The Explainer is a compact book that is fun to read in small doses or all at once. The explanations are only about a page or two each and clustered into about two dozen short chapters such as Dining Out, Medicine, Flight, and Death. Although I usually read the Explainer online, I thought I'd catch a few that I'd missed. Either I missed a lot of these explanations or I have a really poor memory. Regardless, I enjoyed reading these Explainer columns and look forward to more Slate publications.
(My favorite Slate feature is Bushisms.)
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Format: Paperback
Do you have an annoying friend who claims to know everything? Pick up a copy of this book and I guarantee you'll stump Mr./Ms. Know It All.

It's a fun book that you can read all at once or flip through to sections that interest you. Either way, you'll probably learn something new. It even has a section of questions that you want to ask but are afraid to, and no they're not sex related.

Eg. Money Laundering: What is it and how it's done. That's something I've wanted to know about but it's not really a great conversation piece.

*What exactly is Ovaltine?

*Can you patent common features of the Internet?

*Is there cocain on your money?

*What happens to recalled meat?

*Does the president need a passport?

This book is full of useful and of course useless trivia. It would make a great gift for any trivia junkie.
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Format: Paperback
The premise of this book is great: The news (print, TV, magazine, and internet) puts out stories with assumed facts in there, yet most people don't know the basis for these facts, since there is just too much information out there for everyone to know. For example, one always hears about some great blizzard, and that 5 inches of snow was layed down. If you are like me, you have heard this, or something similar, many, many times, and you know what it means, but yet you have no idea exactly how they figured out that 12 inches of snow fell last night. Well, this book answers that question.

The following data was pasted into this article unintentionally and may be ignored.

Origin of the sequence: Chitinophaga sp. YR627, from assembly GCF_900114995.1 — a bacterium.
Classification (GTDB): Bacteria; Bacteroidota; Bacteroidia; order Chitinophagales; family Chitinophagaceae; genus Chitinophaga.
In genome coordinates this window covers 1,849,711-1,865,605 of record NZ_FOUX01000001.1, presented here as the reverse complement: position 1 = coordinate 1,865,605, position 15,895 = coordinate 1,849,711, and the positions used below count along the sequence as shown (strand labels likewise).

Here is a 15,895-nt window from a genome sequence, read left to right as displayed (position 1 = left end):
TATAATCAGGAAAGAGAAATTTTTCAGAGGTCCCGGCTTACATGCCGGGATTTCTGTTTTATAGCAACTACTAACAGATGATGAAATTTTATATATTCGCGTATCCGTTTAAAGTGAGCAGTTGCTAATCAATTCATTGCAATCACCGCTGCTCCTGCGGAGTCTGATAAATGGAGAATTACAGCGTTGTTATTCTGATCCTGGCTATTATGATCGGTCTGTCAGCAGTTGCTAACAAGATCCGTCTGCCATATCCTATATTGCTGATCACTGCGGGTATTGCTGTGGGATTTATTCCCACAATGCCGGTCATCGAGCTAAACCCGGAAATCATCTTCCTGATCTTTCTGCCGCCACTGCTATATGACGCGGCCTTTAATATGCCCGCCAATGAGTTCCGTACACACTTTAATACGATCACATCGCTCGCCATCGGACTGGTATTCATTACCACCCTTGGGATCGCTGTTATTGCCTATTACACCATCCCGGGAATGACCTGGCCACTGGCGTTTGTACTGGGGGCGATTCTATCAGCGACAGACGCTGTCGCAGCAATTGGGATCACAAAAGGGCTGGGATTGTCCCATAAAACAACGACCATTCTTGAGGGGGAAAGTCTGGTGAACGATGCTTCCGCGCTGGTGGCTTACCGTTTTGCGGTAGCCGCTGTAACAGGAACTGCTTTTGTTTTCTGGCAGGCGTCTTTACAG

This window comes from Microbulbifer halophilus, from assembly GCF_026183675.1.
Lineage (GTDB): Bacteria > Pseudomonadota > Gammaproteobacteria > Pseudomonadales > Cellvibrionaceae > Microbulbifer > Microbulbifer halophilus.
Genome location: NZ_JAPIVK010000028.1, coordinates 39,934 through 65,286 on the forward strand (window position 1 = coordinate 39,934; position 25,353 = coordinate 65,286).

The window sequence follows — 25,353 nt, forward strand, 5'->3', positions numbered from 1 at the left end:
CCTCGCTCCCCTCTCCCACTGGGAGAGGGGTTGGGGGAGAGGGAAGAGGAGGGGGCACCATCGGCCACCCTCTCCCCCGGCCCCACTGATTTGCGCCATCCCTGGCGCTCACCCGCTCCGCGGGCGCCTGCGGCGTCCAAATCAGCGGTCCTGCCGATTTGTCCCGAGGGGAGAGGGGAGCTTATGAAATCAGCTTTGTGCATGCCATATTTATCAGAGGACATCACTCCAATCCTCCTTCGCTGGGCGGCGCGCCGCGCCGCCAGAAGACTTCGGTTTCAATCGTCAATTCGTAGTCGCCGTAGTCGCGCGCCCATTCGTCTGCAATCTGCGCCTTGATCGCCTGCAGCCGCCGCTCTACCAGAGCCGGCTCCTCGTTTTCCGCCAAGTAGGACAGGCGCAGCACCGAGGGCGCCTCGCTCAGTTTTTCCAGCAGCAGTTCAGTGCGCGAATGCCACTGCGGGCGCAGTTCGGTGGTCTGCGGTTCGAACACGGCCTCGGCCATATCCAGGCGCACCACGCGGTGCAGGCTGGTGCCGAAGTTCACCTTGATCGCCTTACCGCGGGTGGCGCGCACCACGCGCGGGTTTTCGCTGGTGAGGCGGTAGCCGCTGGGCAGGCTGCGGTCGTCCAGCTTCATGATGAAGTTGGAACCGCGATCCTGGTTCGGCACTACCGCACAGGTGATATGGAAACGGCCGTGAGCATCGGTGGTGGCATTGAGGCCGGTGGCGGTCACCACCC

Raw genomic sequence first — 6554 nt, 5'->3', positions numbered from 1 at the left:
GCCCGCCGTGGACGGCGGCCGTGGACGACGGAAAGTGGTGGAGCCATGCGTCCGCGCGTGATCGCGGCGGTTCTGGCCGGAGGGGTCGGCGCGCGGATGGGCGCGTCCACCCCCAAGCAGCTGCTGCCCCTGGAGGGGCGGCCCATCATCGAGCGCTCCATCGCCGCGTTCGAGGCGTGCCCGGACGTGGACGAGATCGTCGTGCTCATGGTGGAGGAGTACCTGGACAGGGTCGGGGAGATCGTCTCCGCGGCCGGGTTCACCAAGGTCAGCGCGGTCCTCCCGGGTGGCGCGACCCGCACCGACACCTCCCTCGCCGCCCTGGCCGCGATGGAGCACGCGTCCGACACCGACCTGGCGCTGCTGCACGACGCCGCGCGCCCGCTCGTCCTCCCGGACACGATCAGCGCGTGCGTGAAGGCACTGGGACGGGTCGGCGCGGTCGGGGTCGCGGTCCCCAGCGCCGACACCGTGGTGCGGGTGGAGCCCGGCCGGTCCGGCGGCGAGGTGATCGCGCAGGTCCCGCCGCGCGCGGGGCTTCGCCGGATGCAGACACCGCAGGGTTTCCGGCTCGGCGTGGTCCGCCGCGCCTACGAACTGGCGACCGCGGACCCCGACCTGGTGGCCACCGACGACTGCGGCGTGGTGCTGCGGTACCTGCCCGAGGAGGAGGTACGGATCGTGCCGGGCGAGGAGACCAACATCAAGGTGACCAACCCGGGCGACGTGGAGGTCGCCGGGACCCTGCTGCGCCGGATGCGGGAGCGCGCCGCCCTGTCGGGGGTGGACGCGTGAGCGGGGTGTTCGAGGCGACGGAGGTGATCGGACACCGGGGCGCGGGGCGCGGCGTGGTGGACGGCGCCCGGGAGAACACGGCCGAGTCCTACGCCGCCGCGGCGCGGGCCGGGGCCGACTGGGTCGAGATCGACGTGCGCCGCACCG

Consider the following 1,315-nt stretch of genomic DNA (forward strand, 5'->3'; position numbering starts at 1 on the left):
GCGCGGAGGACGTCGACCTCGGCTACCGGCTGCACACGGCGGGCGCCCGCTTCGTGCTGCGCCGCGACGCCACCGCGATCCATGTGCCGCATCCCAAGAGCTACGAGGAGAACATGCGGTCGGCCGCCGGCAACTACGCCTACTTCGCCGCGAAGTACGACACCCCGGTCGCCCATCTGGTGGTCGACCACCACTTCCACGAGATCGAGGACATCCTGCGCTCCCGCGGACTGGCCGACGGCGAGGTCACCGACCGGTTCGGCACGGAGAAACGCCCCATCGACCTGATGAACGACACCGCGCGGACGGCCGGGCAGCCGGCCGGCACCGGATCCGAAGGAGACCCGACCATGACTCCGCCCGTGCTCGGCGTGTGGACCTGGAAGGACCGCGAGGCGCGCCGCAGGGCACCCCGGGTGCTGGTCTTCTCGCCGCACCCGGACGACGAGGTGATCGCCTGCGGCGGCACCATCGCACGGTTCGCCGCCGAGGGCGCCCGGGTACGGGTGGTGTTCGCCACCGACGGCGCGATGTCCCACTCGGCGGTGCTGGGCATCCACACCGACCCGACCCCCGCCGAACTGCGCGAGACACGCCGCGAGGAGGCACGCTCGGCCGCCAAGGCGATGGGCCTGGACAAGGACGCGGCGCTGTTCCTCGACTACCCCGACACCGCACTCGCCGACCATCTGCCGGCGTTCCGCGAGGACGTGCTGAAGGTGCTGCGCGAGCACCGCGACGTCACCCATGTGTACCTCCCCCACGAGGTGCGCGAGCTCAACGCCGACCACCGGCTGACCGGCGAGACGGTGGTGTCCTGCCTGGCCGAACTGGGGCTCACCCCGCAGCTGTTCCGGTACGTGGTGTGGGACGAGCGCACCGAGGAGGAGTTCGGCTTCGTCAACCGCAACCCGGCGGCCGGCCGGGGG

Another great example is the essay on how corking a bat helps a batter. One not only learns how a bat is corked and how it helps the batter's performance, but you also learn that a corked bat would probably DECREASE the distance of Sammy Sosa's hits. (This has to do with the physics equation p=mv, momentum = mass x velocity. Since a corked bat weighs less than an uncorked one, the momentum for a corked bat, assuming the same velocity for both, will be less than for an uncorked one.)
If you like trivia books, this is definitely a keeper; if you don't like the normal run-of-the-mill trivia books, you will probably like this one, since it isn't your standard question and answer book that lays out the facts without any cultural/political/real-life relevance. Who doesn't want to know what happens to your social security number when you die. Is it retired, or recycled? Read the book, and you'll find out.
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Format: Paperback
I read this all the way through, which I suppose is a statement about how well it's written and edited. It's a splendid example of how good writing, good editing and some excellent research can lead to a felicitous read. The people at Slate did themselves proud as they swam between the shallows of the sound byte and the depths of the essay. Let's say that what we have here--and what is increasingly seen in the print and Internet media (including this review)--is something we might call the mini-essay, between five hundred and a thousand words--that is, longer than the buzz on TV but shorter than an article from Harper's or The Atlantic Monthly.
Here's an example of the clear, effective writing with just a touch of panache that characterizes this modest volume. The writers are discussing how and why Supreme Court Justices recuse themselves (something Justice Scalia ought to do in the case before the court involving his good buddy Dick Chaney): "Since Supreme Court justices tend to be well off, and since lawyers often marry lawyers and beget more lawyers, money and family come up the most as reasons for recusal." (p. 172) In the next paragraph, we are given the probable reason that Scalia is not recusing himself: "In general justices are loath to recuse themselves from cases because it opens the way for a tie. When that happens, the lower court decision is affirmed by default." Hmm, maybe we can predict if a justice, leaning a certain way, is likely to recuse himself by looking at how the lower court ruled.
It is this kind of additional insight into the question at hand that lifts the people at Slate above some other "explainers" that I have read. Here's another nice example from the double-edged question, "How Does the US Mint Make Money?
Read more ›